JPMorgan Chase & Co.’s chief investment office no longer emphasizes protecting the bank from risk. Instead, Achilles Macris, the CIO’s head executive in London, has transformed the CIO into a unit whose trading risk is equivalent to JPMorgan’s investment bank.
According to a report in Bloomberg, the CIO could potentially lose up to $57 million on most days of 2011, while the investment bank, which encompasses the largest stock and bond trading units on Wall Street, had the potential to lose $58 million on most days.
The transformation of the CIO, said to be closely managed by chief executive officer Jamie Dimon, would appear to contradict the intent of the forthcoming Volcker Rule, which will ban banks with federal government backing from proprietary trading.
Last week, one of Macris’ traders, London-based Bruno Iksil, elicited comparisons to Federal Reserve Chairman Ben Bernanke influence in the government-bond market when Iksil’s trades moved the derivatives market. Iksil’s positions in credit derivatives are now so big that some participants in the market has started calling him “Voldemort” after the Harry Potter villain.
One possible incentive for JPMorgan Chase to increase trading operations in the CIO is that CIO employees’ share of trading profits is smaller than those of investment-bank employees. As a result, tensions have risen between the CIO and the sales and trading desks in the investment bank.
JPMorgan continues to insist that the CIO manages the risks of the bank and trades such as Iksil’s are actually part of the effort to minimize risk. On Friday, Dimon referred to any controversy as “a complete tempest in a teapot.”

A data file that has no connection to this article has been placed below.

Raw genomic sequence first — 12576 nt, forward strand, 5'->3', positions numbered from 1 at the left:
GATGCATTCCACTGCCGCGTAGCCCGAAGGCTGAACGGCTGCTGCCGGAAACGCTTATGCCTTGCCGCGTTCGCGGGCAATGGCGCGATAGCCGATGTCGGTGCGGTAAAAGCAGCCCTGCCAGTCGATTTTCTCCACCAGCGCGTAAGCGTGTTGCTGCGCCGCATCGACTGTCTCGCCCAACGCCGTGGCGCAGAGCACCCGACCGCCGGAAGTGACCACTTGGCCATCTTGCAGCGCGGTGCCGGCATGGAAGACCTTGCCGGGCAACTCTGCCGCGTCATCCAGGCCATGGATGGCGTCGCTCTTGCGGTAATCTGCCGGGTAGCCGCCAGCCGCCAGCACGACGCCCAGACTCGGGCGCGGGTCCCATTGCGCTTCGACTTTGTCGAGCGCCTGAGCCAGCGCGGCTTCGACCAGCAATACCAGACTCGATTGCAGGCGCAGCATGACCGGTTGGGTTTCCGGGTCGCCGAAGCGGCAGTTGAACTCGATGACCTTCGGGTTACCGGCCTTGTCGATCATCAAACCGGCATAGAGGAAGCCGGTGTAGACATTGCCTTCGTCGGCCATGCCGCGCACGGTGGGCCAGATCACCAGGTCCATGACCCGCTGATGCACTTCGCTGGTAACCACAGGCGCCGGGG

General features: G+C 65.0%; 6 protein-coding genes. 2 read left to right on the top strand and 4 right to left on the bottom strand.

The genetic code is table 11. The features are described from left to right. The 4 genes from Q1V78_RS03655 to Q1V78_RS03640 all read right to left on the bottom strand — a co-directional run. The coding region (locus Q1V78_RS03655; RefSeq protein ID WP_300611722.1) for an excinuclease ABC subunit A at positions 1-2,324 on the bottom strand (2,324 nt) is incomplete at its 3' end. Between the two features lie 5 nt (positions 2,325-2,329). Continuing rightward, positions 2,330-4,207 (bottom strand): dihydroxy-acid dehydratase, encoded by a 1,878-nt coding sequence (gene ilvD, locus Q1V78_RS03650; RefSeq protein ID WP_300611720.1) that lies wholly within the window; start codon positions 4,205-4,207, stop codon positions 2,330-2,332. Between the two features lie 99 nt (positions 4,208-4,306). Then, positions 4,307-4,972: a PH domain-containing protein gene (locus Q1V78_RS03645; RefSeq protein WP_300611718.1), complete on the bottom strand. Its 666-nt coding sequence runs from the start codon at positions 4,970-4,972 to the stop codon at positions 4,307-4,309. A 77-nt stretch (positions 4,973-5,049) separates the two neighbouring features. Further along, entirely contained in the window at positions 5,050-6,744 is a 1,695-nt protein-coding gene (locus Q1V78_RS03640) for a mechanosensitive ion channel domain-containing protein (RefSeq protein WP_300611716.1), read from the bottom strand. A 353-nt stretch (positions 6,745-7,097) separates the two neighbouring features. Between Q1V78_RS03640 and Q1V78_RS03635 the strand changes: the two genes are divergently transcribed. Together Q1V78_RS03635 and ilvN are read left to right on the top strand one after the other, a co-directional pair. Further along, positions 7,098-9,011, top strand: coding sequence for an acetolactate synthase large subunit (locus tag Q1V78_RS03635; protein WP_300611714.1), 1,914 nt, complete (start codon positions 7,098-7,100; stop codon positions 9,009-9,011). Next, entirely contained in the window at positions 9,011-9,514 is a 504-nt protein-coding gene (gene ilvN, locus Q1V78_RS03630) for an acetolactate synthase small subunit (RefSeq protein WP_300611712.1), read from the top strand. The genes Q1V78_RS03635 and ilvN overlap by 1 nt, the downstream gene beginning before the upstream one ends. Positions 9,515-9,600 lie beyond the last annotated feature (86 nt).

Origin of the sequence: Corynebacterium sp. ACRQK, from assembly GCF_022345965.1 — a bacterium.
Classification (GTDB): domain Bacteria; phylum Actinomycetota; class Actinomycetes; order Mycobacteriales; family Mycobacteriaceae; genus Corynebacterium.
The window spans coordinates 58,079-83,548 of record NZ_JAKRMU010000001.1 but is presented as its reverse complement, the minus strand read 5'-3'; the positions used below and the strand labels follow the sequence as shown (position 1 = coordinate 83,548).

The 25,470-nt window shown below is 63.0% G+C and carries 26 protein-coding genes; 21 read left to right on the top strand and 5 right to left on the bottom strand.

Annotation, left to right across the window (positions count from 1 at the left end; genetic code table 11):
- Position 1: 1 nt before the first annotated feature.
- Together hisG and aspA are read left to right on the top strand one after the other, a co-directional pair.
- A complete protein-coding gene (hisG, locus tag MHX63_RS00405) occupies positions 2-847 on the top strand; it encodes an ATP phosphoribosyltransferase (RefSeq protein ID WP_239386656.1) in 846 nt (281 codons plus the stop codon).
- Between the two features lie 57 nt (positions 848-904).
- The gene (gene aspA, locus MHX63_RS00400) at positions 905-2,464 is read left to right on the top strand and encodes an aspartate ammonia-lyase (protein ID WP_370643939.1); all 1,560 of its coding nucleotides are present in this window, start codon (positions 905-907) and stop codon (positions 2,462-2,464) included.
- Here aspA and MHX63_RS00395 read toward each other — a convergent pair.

But former JPMorgan executives who spoke to Bloomberg describe the credit risk buildup in JPMorgan’s CIO as “unprecedented.” They don’t believe that Iksil would be able to unwind his position without causing market dislocations.
In 2010, Macris’ team made a $5 billion profit on its $200 billion portfolio. The profit comprised over one-fourth of JPMorgan’s net income in 2010.
The CIO portfolio currently includes around $70 billion of securities that are linked to mortgage debt in Europe, Dimon said on Friday. JPMorgan chief financial officer Doug Braunstein said that $175 billion of the portfolio is mortgage-related, with the “vast majority” government-backed or government debt.
While Dimon and Braunstein insist that JPMorgan is cooperating with both the spirit and the letter of the forthcoming Volcker Rule, taking huge positions on European debt doesn’t seem like the most likely choice for a strategy to minimize risk.
But JPMorgan’s evasive strategy shows how challenging it will be to enforce the Volcker Rule, as long as banks keep trying to redefine what constitutes proprietary trading and what constitutes hedging.
Jon Lewin is a Feature Writer for the Compliance Exchange and Wall Street Job Report. He is also a columnist for the Faster Times and a blogger for Subway Squawkers. Lewin’s work has appeared in the New York Daily News, Huffington Post and Digital Innovation Gazette as well as the “Cambridge Companion to Baseball” and the Daily News history essay collection “Big Town Big Time.”